Reuters International

Opposition leader Kizza Besigye is escorted by Ugandan policemen to a police vehicle outside his house at the outskirts of Kampala, February 22, 2016. REUTERS/Stringer

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By Elias Biryabarema

NAIROBI (Reuters) - Ugandan police arrested opposition leader Kizza Besigye, just hours before the man he accuses of winning a sham election, Yoweri Museveni, is sworn in for a fifth term as president on Thursday.

A former guerrilla who seized power in 1986, Museveni, 71, was declared winner of the election in February with 60 percent of the vote, allowing him to extend his rule to 35 years.

Besigye, who got 35 percent of the vote, rejected the result, citing alleged rigging and other irregularities.

His party, the Forum for Democratic Change (FDC), say police have broken up several demonstration by supporters against the results - including a gathering on Wednesday in which it staged its own swearing-in ceremony for Besigye.

Patrick Onyango, a police spokesman, said a court order issued in April barred Besigye and the FDC from engaging in anti-government protests.

"Today Besigye went ahead and had a procession in downtown Kampala, by doing so he was disobeying lawful orders of the court," he said.

Since election day, Besigye has been kept under virtual house arrest by police, putting spiked barriers near his home and vetting his visitors.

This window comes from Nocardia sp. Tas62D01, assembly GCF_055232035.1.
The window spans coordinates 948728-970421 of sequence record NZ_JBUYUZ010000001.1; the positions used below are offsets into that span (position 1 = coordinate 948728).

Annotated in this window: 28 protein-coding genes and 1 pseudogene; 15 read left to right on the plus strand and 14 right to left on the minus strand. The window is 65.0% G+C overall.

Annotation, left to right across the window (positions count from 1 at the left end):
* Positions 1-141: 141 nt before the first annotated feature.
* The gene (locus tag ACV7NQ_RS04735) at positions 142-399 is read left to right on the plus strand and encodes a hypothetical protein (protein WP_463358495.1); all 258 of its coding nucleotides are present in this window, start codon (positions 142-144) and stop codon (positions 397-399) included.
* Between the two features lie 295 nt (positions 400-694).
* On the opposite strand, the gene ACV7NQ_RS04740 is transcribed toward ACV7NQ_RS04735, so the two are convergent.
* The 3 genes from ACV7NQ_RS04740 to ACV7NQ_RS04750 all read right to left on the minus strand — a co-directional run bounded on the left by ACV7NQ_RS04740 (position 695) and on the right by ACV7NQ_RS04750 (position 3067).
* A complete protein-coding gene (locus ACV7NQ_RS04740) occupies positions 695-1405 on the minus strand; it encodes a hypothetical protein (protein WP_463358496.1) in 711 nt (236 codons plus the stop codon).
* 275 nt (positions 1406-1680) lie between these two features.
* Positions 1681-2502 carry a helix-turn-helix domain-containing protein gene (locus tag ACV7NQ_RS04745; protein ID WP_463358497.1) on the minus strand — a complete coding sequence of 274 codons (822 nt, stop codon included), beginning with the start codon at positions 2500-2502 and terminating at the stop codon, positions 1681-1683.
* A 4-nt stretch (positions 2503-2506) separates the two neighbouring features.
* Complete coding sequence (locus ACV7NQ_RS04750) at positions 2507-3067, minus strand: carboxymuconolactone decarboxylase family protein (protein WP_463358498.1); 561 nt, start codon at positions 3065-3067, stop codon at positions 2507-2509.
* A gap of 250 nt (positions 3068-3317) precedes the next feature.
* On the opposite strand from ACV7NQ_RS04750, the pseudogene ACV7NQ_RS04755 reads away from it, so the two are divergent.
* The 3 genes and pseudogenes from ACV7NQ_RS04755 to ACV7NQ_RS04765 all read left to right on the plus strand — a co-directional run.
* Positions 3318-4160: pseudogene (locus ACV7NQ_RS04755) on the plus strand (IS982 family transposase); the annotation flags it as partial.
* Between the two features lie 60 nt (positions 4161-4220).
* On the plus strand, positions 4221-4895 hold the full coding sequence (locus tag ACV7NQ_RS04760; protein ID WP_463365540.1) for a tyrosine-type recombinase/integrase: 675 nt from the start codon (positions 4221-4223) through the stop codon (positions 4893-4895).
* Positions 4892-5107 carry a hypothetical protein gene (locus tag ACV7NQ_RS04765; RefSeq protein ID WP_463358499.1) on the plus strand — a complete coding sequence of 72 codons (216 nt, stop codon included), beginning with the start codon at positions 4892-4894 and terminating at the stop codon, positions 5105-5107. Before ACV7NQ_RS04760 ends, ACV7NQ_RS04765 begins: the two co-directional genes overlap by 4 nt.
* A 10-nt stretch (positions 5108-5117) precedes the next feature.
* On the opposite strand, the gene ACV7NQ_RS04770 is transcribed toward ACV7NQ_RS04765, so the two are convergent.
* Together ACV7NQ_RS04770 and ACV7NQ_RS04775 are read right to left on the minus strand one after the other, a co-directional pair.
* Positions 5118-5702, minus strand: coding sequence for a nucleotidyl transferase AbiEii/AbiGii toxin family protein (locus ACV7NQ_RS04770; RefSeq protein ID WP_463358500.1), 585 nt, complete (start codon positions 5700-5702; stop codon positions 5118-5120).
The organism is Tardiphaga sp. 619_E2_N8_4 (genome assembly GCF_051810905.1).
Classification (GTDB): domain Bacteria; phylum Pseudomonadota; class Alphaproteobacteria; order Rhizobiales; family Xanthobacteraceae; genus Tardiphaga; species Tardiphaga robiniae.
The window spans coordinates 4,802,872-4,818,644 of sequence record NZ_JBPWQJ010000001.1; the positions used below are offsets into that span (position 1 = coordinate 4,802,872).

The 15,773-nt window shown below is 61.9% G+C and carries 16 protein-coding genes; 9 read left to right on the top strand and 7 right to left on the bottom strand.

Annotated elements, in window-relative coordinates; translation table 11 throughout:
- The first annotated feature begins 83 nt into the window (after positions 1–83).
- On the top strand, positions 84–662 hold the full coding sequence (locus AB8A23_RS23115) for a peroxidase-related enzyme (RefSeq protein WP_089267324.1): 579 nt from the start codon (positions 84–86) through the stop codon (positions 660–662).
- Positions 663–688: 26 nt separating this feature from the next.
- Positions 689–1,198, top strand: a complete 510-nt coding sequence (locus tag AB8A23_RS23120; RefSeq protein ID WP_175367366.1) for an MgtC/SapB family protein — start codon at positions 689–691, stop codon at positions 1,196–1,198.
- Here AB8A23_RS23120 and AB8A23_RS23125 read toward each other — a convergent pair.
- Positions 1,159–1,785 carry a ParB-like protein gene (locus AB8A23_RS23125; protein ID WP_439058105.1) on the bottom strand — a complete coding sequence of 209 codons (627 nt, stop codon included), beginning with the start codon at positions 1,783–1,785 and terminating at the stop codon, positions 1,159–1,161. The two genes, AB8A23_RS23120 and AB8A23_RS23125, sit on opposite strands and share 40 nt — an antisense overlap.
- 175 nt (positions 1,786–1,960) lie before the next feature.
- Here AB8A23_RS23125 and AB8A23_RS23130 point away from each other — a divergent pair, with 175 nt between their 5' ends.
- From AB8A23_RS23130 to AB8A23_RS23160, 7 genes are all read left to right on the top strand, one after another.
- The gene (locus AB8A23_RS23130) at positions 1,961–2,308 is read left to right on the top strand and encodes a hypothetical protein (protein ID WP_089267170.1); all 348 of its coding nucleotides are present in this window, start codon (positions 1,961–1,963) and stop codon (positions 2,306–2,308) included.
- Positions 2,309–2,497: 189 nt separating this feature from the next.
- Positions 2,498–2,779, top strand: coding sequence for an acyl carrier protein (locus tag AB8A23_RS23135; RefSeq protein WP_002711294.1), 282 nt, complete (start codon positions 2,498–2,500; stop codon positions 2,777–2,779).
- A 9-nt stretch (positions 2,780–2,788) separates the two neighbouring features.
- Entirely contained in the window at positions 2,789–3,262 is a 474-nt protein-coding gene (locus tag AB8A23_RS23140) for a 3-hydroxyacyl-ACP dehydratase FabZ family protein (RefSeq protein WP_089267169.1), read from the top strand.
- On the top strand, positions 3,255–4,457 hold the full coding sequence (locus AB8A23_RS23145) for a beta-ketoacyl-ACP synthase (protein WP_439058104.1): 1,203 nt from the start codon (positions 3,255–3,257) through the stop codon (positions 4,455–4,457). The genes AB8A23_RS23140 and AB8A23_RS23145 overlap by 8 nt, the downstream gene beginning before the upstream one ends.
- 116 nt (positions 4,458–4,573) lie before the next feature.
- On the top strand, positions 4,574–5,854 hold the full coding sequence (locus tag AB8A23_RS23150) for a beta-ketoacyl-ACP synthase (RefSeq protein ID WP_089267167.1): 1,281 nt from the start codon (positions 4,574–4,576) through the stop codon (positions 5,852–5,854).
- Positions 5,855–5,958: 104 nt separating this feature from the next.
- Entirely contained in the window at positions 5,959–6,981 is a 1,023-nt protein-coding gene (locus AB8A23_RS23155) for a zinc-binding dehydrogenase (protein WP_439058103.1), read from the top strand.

Over the past days, squads of military and police personnel have been patrolling the capital Kampala on suspicion the opposition intends to hold protests and thwart Museveni's inauguration on Thursday.

Besigye has demanded that government allow an international audit of the election results but officials have rejected the demand saying Museveni's victory was valid.

Ingrid Turinawe, a senior FDC official, told Reuters of Besigye: "Whoever is swearing in tomorrow, or some other time we're not concerned ... we have a legitimate president."

The police spokesman refused to comment on the FDC's mock ceremony.

Museveni is respected for restoring steady economic growth and stability afters years of turmoil, but critics accuse him of cracking down on dissent, failing to tackle corruption and seeking a life presidency.

EU election monitors said February's poll was conducted in an intimidating atmosphere and the electoral commission lacked independence and transparency.

Last week the government banned live media coverage of all opposition activities, citing the court order barring anti-government protests. Opposition supporters have vowed to defy that order.

(Reporting by Elias Biryabarema; Editing by Alison Williams)

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